Temperature indicator 10 can be manufactured or assembled using a vacuum drawing process for drawing liquefied media into the tubing. This technique is advantageous because it substantially eliminates the creation of an air bubble within the tubing. The bottom tip is inserted onto and seated against one end of the tubing and then a needle is inserted into the opposite, open end of the tubing until a sealing collar of the needle mates with the tubing's open end, thus sealing the interior of the tubing. At this point the needle should be adjacent or contacting the inner end of the bottom tip. The needle is connected to a container in which is held a liquefied second media. The needle is retracted out of the tubing and the liquefied second media is drawn into the tubing. The amount of second media drawn into the tubing is a function of its color concentration and the volume of the first solid media. It is necessary that the second media produce an easily noticeable color after mixing with the first media. The longer tubing 12 is, the greater will be the volume of the first solid media. Thus, the concentration of second solid media will need to be increased or its volume will need to be increased for longer temperature indicators in order to maintain color consistency.
After the second media has solidified at the base of the tubing, a second needle, connected to a container of the first media, in liquid form, is inserted into the tubing, and a similar vacuum drawing process is performed to fill the rest of the tubing with the first media. The first media is allowed to solidify, and then the top cap is placed on the upper end of the tubing. This process of manufacturing or assembling the temperature indicator is suitable when the first and second media have different melting temperatures, which is desirable, with the first media having a lower melting temperature than the second media.
However, it is possible to select a first media with the same melting temperature as the second media, in which case the first media still tends to melt before the second media, as it is the first media to warm up. With similar melting points, it is preferable to place the first and second media into the tubing in solid form, to prevent premature mixing of the two media. It is also possible to select a first media with a higher melting temperature than second media, in which case the second media melts first, but will not mix with the first media until the first media melts completely. As long as the first media is solid against the second media, they will not mix.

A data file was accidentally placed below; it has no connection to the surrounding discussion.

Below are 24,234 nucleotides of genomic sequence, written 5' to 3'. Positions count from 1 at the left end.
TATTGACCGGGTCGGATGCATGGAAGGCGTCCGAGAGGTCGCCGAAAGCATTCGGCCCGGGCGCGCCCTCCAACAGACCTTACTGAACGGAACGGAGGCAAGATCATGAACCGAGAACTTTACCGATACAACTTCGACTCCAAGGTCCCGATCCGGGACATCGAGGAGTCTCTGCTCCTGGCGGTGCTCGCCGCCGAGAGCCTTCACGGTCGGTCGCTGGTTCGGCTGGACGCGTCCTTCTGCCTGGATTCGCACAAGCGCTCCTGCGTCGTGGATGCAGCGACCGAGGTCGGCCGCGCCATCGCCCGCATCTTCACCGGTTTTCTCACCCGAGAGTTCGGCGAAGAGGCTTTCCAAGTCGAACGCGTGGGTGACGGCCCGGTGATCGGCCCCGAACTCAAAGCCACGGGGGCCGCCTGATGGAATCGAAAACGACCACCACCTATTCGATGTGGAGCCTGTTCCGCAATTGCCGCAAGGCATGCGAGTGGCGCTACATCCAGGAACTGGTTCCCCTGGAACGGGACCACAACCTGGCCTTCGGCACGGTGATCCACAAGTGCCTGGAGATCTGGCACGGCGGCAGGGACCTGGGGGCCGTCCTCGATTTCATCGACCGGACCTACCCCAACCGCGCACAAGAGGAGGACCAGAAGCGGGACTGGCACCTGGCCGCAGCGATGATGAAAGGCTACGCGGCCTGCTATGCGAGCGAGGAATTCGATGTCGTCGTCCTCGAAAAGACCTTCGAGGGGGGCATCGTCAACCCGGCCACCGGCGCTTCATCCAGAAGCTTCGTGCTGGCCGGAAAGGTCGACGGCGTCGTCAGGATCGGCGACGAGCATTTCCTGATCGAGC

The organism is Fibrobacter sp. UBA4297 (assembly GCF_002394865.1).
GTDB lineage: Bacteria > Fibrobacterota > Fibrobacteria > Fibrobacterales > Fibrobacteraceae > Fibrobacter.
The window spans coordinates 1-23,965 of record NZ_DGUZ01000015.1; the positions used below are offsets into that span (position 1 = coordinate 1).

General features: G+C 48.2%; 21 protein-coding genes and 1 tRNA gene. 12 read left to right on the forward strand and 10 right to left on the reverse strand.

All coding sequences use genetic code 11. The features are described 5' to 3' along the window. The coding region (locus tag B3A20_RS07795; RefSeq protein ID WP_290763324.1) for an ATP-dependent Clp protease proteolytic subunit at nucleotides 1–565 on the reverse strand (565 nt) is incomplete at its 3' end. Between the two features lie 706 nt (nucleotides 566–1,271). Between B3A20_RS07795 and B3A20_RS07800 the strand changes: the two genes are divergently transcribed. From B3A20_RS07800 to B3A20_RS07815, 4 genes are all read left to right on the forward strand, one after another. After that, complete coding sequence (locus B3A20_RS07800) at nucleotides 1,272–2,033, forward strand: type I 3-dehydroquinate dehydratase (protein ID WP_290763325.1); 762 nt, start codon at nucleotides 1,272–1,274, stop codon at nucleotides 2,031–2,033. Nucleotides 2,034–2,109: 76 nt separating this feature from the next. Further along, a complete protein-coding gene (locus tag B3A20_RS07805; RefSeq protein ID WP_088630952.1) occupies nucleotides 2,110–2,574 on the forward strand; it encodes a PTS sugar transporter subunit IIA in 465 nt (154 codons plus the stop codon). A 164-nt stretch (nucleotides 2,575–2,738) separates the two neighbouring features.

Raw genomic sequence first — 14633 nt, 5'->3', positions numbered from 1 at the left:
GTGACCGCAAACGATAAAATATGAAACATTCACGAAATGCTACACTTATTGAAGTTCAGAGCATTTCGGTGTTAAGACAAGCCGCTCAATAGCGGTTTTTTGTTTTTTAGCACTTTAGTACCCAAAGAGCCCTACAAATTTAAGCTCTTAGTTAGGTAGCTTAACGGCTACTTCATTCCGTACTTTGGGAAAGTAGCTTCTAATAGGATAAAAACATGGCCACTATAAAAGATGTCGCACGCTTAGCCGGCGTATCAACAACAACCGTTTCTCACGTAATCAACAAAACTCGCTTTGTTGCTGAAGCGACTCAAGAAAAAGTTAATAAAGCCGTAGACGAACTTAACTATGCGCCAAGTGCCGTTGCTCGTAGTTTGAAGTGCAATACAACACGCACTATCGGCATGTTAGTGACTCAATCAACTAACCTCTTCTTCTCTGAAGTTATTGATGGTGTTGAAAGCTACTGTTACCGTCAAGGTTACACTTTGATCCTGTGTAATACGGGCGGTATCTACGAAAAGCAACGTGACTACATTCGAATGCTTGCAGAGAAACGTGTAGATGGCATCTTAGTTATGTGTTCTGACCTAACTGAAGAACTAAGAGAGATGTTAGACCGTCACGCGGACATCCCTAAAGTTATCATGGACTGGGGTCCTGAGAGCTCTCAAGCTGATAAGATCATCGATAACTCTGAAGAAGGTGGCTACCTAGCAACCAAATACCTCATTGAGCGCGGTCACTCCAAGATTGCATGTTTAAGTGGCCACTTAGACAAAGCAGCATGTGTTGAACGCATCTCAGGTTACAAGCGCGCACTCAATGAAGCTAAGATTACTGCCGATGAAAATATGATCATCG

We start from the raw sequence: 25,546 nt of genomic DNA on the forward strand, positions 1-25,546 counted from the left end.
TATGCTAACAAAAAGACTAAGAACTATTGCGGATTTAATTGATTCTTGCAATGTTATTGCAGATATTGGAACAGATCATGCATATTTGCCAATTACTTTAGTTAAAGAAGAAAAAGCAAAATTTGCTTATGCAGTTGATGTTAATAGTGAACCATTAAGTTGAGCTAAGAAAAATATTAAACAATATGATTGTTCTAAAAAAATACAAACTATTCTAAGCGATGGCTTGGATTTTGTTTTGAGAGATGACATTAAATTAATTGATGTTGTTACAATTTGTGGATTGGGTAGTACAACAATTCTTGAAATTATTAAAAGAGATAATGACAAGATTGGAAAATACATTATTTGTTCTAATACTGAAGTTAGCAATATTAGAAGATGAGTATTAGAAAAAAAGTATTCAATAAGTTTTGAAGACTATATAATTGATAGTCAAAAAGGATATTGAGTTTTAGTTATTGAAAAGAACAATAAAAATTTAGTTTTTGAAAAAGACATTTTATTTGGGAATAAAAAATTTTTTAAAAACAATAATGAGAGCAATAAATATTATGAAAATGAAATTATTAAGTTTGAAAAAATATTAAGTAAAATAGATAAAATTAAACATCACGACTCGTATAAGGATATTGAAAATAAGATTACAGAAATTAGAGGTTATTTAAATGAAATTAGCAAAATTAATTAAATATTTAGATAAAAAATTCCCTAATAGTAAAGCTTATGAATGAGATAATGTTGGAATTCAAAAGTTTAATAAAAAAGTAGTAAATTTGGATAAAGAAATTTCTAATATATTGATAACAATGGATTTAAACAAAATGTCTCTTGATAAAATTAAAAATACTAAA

Referring to FIG. 2, a second embodiment of a two-color temperature indicator 30 is shown that includes three different media. A first solid media 22 and a second solid media 24 are joined by a third solid media 32 within tubing 12 and sealed by top cap 14 and bottom tip 16. Optionally, a first barrier layer 34 may be placed between first media 22 and second media 24, and a second barrier layer 36 may be placed between second media 24 and third media 32. Barrier layers 34, 36 may be made of a similar fatty organic or wax compound and are provided to prevent premature blending or migration between the first, second, and third media. The melting temperatures for barriers 34, 36 can be the same as or between the melting points of the adjacent media 22, 24, 32. When barriers 34, 36 reach their melting temperatures, they dissolve or melt and do not interfere with proper mixing of the three media.
The colors of second media 24 and third media 32 should be chosen to produce a noticeable color change, similar in degree to the color change achieved with the mixing of the first and second media but different in color. For example, first media 22 may be translucent, second media 24 may be red and third media 32 may be blue. The mixing of all three media produces a purple color. Other color choice combinations are obviously available.
As heat penetrates into the food product, first solid media 22 melts, followed by the melting of barrier layer 34. Then the second solid media 24 melts, causing mixing of the first and second media and resulting in a noticeable first color change at the top end of the temperature indicator. Since the temperature indicator is sticking out of the food product, there is a visible indication that the product is approaching a temperature for proper cooking. When third solid media 32 and barrier layer 36 melt, additional mixing occurs, which results in a second color change, indicating that the food product has reached its cooking temperature.
The terms “one-color” and “two-color” temperature indicator refer to the number of color changes that take place in the device, as opposed to being a reference to the number of different media within the tubing of the temperature indicator. Thus, while a temperature indicator may have two different media, it is considered a one-color temperature indicator because it only produces one color change.